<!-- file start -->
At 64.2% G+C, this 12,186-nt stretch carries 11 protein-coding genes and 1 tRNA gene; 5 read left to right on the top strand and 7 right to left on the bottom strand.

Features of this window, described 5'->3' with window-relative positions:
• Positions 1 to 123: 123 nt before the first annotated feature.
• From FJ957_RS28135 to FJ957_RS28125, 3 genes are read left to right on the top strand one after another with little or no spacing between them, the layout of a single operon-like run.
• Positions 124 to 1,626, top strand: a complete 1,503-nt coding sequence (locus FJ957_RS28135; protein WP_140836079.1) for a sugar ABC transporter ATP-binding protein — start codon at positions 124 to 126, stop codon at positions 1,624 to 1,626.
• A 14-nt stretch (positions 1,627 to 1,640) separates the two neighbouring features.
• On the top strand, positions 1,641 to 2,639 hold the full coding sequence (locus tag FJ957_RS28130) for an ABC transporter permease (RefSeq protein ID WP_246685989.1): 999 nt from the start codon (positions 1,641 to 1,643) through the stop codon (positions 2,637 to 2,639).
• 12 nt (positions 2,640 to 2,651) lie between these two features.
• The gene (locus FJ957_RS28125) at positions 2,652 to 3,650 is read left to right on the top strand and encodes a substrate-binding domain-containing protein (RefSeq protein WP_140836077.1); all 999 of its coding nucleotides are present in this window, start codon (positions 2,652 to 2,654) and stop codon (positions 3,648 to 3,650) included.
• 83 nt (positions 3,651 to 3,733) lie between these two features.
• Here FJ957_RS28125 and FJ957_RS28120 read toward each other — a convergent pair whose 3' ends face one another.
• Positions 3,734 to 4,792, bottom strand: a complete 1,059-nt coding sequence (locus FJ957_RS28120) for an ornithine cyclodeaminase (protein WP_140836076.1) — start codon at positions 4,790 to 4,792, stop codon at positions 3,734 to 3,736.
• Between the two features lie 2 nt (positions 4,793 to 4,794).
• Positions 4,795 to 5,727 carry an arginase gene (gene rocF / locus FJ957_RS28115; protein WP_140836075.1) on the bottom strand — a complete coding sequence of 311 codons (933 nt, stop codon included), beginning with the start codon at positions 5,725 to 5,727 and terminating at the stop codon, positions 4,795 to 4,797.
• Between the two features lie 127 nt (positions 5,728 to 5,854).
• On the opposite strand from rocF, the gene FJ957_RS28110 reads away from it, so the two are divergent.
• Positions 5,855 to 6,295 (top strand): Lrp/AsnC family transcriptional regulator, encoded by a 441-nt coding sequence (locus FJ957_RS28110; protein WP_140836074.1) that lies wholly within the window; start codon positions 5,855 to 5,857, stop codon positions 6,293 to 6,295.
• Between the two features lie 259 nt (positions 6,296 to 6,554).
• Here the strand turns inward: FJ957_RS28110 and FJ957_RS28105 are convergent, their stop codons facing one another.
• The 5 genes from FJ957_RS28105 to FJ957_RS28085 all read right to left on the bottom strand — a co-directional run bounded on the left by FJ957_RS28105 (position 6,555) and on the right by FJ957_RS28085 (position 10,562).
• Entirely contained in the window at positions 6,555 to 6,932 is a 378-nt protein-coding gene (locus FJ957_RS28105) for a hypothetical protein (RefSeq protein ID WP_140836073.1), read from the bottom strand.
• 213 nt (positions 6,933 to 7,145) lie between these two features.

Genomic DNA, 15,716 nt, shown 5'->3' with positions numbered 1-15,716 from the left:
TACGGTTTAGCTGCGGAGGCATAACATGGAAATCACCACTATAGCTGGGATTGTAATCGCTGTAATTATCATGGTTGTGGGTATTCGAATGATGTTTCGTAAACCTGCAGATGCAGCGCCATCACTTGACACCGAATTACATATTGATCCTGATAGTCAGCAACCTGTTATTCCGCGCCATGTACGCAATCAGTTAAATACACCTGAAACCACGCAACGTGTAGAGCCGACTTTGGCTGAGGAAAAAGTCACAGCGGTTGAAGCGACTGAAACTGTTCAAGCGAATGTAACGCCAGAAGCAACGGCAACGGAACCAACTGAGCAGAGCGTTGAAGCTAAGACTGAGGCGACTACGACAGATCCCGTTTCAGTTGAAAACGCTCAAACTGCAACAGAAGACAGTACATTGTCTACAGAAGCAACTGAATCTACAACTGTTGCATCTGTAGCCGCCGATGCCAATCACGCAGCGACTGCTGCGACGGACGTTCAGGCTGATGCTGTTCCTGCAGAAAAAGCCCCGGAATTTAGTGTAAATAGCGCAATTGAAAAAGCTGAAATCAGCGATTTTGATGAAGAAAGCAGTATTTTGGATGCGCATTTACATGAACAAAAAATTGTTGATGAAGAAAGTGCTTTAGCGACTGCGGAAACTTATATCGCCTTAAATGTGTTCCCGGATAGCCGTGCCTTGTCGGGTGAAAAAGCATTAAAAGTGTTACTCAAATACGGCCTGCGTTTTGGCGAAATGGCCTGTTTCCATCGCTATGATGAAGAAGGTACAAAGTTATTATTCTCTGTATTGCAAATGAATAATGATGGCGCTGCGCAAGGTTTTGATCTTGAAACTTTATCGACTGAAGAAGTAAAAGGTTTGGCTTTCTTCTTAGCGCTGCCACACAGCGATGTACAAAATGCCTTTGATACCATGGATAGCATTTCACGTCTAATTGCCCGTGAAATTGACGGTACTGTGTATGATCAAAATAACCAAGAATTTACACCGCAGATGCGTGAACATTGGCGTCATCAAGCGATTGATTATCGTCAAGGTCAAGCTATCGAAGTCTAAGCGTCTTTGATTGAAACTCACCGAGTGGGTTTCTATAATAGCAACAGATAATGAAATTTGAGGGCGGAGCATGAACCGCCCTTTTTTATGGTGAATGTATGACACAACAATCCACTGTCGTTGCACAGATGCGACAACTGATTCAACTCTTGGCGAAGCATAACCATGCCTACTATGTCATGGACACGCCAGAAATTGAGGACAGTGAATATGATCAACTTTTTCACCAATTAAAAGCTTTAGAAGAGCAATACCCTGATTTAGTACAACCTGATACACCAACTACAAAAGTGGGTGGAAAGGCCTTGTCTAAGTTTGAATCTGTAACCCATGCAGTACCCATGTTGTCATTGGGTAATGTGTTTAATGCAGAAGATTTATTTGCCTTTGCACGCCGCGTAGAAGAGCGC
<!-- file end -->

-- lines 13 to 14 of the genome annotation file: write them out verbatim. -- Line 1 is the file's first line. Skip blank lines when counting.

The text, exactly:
• Between the two features lie 2 nt (positions 4,793 to 4,794).
• Positions 4,795 to 5,727 carry an arginase gene (gene rocF / locus FJ957_RS28115; protein WP_140836075.1) on the bottom strand — a complete coding sequence of 311 codons (933 nt, stop codon included), beginning with the start codon at positions 5,725 to 5,727 and terminating at the stop codon, positions 4,795 to 4,797.